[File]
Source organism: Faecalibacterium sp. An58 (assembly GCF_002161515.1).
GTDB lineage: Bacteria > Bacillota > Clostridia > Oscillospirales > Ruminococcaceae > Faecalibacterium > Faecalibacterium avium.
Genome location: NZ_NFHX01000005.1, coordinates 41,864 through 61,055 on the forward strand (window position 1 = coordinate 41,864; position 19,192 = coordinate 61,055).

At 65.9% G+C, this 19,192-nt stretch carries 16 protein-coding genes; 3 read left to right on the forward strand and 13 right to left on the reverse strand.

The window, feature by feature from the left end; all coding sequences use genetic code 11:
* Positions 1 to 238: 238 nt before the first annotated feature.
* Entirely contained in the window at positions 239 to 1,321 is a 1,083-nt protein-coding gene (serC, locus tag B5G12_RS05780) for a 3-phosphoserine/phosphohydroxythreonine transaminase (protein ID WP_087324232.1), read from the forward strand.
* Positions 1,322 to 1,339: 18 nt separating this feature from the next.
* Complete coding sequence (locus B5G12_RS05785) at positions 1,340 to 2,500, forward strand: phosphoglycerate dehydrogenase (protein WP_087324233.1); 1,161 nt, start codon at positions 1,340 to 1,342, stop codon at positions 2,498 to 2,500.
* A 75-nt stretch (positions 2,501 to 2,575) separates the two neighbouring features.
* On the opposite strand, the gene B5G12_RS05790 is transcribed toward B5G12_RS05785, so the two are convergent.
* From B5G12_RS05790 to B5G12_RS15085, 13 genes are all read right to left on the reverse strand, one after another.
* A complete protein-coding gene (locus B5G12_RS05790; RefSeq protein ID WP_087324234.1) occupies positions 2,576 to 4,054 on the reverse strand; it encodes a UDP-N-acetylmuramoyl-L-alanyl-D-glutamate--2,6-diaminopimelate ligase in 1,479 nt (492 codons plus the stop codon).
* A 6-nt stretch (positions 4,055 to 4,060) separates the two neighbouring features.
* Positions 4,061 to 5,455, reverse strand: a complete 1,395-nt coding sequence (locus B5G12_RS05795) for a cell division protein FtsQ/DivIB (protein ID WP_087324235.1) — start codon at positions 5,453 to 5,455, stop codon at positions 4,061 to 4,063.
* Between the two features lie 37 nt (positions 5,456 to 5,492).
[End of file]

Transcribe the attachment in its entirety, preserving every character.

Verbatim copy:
Source organism: Faecalibacterium sp. An58 (assembly GCF_002161515.1).
GTDB lineage: Bacteria > Bacillota > Clostridia > Oscillospirales > Ruminococcaceae > Faecalibacterium > Faecalibacterium avium.
Genome location: NZ_NFHX01000005.1, coordinates 41,864 through 61,055 on the forward strand (window position 1 = coordinate 41,864; position 19,192 = coordinate 61,055).

At 65.9% G+C, this 19,192-nt stretch carries 16 protein-coding genes; 3 read left to right on the forward strand and 13 right to left on the reverse strand.

The window, feature by feature from the left end; all coding sequences use genetic code 11:
* Positions 1 to 238: 238 nt before the first annotated feature.
* Entirely contained in the window at positions 239 to 1,321 is a 1,083-nt protein-coding gene (serC, locus tag B5G12_RS05780) for a 3-phosphoserine/phosphohydroxythreonine transaminase (protein ID WP_087324232.1), read from the forward strand.
* Positions 1,322 to 1,339: 18 nt separating this feature from the next.
* Complete coding sequence (locus B5G12_RS05785) at positions 1,340 to 2,500, forward strand: phosphoglycerate dehydrogenase (protein WP_087324233.1); 1,161 nt, start codon at positions 1,340 to 1,342, stop codon at positions 2,498 to 2,500.
* A 75-nt stretch (positions 2,501 to 2,575) separates the two neighbouring features.
* On the opposite strand, the gene B5G12_RS05790 is transcribed toward B5G12_RS05785, so the two are convergent.
* From B5G12_RS05790 to B5G12_RS15085, 13 genes are all read right to left on the reverse strand, one after another.
* A complete protein-coding gene (locus B5G12_RS05790; RefSeq protein ID WP_087324234.1) occupies positions 2,576 to 4,054 on the reverse strand; it encodes a UDP-N-acetylmuramoyl-L-alanyl-D-glutamate--2,6-diaminopimelate ligase in 1,479 nt (492 codons plus the stop codon).
* A 6-nt stretch (positions 4,055 to 4,060) separates the two neighbouring features.
* Positions 4,061 to 5,455, reverse strand: a complete 1,395-nt coding sequence (locus B5G12_RS05795) for a cell division protein FtsQ/DivIB (protein ID WP_087324235.1) — start codon at positions 5,453 to 5,455, stop codon at positions 4,061 to 4,063.
* Between the two features lie 37 nt (positions 5,456 to 5,492).